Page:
Last week I wrote about the progress on disability I see all around me, and how it never really feels like enough. A good few disabled people got in touch to say that my feelings echoed their own, so it appears that I am not alone in feeling conflicted. It can be hard to tell whether the moment calls for optimism or pessimism, so maybe it’s ok to feel both. After all, this stuff is complicated.
That being said, I think we should savour optimism when we find it, even if the thing we’re feeling positive about is relatively minor. It might feel silly to celebrate small good things when there are so many big bad ones, but even if anti-ableism is a marathon not a sprint, each metre still counts. One step closer.
I had a small victory this week and I have decided not to give in to my impulse to write it off as negligible, because even on a tiny scale it does matter.
I was doing some book-related stuff (more on this v v soon!) and was therefore perusing the disability section of the Waterstones website. As I scrolled, I caught a glimpse of the category tree that would lead you to the disability pages if you hadn’t gone directly to them, and a little voice in my head simply went: oh dear.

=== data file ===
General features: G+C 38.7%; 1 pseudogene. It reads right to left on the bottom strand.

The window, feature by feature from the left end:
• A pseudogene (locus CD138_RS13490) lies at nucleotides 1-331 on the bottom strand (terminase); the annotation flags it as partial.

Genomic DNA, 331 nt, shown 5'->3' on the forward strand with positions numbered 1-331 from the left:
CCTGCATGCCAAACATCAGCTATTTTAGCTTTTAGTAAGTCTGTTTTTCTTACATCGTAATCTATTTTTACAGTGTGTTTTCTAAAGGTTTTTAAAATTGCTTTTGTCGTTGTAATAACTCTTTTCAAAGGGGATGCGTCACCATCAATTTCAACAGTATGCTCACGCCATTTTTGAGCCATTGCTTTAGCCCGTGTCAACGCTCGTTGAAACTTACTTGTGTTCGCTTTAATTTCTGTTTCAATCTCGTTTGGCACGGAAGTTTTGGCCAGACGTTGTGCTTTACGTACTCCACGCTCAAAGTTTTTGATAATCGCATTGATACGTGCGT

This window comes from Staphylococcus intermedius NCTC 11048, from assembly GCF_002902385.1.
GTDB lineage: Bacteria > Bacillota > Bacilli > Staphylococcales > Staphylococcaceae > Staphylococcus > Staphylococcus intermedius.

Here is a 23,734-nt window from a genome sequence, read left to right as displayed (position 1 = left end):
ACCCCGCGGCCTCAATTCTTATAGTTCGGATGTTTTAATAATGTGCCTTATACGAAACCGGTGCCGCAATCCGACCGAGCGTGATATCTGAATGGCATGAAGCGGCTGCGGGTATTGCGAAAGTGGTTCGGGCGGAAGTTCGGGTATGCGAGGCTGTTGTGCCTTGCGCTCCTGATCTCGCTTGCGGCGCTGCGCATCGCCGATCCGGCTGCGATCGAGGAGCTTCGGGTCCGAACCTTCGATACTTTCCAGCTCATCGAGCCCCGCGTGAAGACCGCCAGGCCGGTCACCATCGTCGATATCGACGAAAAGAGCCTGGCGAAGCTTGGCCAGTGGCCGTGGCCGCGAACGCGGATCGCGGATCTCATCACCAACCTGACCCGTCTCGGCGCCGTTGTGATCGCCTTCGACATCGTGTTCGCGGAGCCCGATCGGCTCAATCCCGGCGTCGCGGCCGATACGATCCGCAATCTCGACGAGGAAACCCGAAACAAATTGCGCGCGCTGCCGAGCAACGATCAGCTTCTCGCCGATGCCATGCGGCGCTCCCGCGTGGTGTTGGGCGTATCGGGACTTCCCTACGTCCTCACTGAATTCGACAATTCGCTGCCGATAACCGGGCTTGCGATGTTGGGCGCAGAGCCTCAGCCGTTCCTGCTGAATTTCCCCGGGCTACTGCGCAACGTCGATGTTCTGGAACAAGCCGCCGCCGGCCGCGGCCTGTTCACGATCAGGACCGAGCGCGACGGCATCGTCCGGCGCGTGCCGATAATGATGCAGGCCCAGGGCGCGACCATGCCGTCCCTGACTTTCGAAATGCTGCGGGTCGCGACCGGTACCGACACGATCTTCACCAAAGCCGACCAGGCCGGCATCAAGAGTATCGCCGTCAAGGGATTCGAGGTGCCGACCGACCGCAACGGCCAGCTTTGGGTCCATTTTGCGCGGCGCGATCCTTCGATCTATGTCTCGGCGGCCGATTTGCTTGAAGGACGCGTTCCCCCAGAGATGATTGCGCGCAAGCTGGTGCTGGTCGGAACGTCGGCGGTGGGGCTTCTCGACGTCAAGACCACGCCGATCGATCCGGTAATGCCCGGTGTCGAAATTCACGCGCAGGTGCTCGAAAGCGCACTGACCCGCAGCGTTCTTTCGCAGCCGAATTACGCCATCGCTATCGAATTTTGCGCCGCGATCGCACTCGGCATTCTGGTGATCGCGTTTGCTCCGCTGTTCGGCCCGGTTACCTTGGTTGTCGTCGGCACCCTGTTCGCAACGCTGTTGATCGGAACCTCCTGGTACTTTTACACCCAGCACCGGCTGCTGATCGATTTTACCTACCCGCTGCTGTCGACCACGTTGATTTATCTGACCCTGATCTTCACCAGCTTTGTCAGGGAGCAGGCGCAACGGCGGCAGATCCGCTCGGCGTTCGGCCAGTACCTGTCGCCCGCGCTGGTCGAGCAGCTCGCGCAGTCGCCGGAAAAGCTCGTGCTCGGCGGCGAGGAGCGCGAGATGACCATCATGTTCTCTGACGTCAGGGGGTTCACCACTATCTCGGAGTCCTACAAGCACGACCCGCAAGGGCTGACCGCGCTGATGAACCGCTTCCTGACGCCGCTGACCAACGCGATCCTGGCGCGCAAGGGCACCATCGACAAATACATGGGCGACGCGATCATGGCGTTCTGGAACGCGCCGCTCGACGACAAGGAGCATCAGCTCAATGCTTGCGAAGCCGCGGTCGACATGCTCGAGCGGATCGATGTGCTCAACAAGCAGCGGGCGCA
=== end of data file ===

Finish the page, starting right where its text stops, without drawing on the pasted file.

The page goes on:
For, you see, the disability section came under a heading that read: ‘Coping with personal problems’. Nope.
I decided to send a tweet.
I was very polite about it because a) I bloody love Waterstones, and b) I really want them to sell my book.
To be perfectly honest, I didn’t expect much from a single tweet, but a fair few people retweeted it, and then:
This! Do you see how quick and easy this change was? This is how it’s done, kids.
Waterstones recategorising it’s disability books is not a big battle won in the war against ableism. Absolutely not. But it is a victory in the fight to improve disability representation. It matters in the never ending slog of getting disability recognised as a neutral, socially-constructed thing. And it’s important to those of us who just want our work and our words to end up in the right place when they go out into the world.
One step closer. Now on to traverse the next metre, and the next, and the next. Maybe the finish line is invisible, maybe it is ever-receding. But the effort to get there is pulling us in the right direction. So I’m celebrating small victories. And I’m making big plans.
See you next week,
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This is cool!!! Thank you for sharing!